Zirkuläre RNAs

Interdisciplinary Genome Research

In order to arrive at scientific insights, researchers have to delve deeply into their respective areas of expertise. Equally exiting is also the investigation of hitherto unexplored fields on the margins between well-established scientific disciplines. Using such an interdisciplinary approach, the working group of Leibniz Prize awardee Prof. Nikolaus Rajewsky at the Max Delbrück Center for Molecular Medicine (MDC) Berlin-Buch and other MDC researchers has made a discovery astonishing also the experts. In a publication in Nature, four young researchers write about so-called circular RNA.

For a long time, RNA was considered merely a transmitter for information encoded by DNA. Since about ten years ago, it has been known that RNA can control the activity of genes. Practically all RNA studied so far features a linear structure. Although RNA molecules forming a closed ring have been known in principle, no biological function could be identified as yet. The MDC working group and its partners now have discovered thousands of such circular RNAs in the genome of humans, mice and nematodes. They moreover have found out that circular RNAs screen other RNA molecules and can deactivate them.

The publication's first authors are the bioinformatician Dr Antigoni Elefsinioti, the doctoral candidate and physicist Marvin Jens and the molecular biology doctoral candidates Sebastian Memczak and Francesca Torti. They first discovered an unusual pattern in the mouse genome. For the purpose of a computer analysis, they programmed an algorithm, which can identify circular RNAs. They then successfully tested in the laboratory the quality of theoretical predictions for the existence of circular RNAs in humans, mice and nematodes.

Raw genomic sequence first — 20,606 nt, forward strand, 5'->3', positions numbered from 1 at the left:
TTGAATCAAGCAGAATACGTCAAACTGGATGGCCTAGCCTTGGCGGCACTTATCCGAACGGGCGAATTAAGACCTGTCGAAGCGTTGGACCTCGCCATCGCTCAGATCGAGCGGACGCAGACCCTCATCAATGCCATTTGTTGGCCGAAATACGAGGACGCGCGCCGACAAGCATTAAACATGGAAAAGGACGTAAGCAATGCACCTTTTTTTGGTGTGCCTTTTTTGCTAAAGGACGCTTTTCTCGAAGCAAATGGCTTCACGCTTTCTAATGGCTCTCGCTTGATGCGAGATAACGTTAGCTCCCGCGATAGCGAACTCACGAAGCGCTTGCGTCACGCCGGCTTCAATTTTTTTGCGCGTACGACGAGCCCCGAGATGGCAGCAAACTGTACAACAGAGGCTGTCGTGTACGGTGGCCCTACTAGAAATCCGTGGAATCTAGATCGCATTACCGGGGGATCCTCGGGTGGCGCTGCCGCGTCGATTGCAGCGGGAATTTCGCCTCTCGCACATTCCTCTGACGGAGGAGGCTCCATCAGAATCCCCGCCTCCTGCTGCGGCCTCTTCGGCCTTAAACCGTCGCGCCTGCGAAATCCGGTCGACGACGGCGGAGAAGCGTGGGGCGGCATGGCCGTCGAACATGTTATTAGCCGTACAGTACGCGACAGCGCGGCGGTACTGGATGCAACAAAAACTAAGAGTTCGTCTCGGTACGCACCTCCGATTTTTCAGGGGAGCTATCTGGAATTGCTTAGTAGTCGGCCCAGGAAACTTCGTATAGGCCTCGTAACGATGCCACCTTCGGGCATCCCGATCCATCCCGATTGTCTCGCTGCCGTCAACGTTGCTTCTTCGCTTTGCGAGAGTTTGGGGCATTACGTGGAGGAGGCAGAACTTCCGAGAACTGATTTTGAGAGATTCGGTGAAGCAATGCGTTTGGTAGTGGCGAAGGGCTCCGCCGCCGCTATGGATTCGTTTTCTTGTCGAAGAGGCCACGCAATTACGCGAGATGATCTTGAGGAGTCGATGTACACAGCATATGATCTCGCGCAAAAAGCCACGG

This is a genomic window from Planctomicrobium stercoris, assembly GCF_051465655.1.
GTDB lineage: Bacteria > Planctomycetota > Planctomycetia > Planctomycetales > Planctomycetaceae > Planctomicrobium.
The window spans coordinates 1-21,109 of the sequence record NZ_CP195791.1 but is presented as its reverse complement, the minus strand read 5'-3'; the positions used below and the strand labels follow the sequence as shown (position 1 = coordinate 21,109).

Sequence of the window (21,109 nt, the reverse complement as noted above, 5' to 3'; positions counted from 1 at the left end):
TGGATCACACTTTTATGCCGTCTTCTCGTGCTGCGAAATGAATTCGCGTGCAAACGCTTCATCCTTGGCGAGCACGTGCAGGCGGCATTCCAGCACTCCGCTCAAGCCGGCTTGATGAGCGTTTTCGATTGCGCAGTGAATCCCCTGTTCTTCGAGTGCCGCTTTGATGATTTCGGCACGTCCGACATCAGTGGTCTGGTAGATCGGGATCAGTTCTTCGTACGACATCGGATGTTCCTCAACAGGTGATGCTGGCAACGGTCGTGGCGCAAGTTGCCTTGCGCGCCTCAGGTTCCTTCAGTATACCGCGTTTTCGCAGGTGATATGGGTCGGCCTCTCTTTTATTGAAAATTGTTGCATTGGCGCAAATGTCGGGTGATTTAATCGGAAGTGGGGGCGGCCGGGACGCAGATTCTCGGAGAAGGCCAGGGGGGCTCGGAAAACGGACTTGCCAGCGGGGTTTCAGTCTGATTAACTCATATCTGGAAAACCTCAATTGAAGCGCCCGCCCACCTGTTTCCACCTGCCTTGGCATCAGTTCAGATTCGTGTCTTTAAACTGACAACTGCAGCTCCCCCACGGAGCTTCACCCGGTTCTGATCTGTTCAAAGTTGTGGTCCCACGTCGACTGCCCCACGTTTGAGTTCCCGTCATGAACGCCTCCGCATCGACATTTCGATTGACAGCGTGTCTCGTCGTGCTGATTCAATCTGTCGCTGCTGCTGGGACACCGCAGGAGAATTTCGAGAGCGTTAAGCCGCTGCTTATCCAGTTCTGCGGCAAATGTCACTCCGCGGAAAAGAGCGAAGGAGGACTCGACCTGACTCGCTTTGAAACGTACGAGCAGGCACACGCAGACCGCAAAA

On 24 December 2012, they submitted to Nature the final draft of their article – in the late afternoon, as they stress with a twinkle in the eye. The article was published end of February 2013. Also, the international team considers the interdisciplinary approach of Nikolaus Rajewsky's working group very helpful. The four young researchers and their group leader assume that circular RNAs have also other functions in the interplay of the genetic material. Moreover, the hitherto neglected circular RNA could allow for interesting applications, for example, as a biomarker serving as an indicator for diseases and environmental influences.

Further Information:

To the group of Prof. N. Rajewsky

15.03.2013 , Henning Krause

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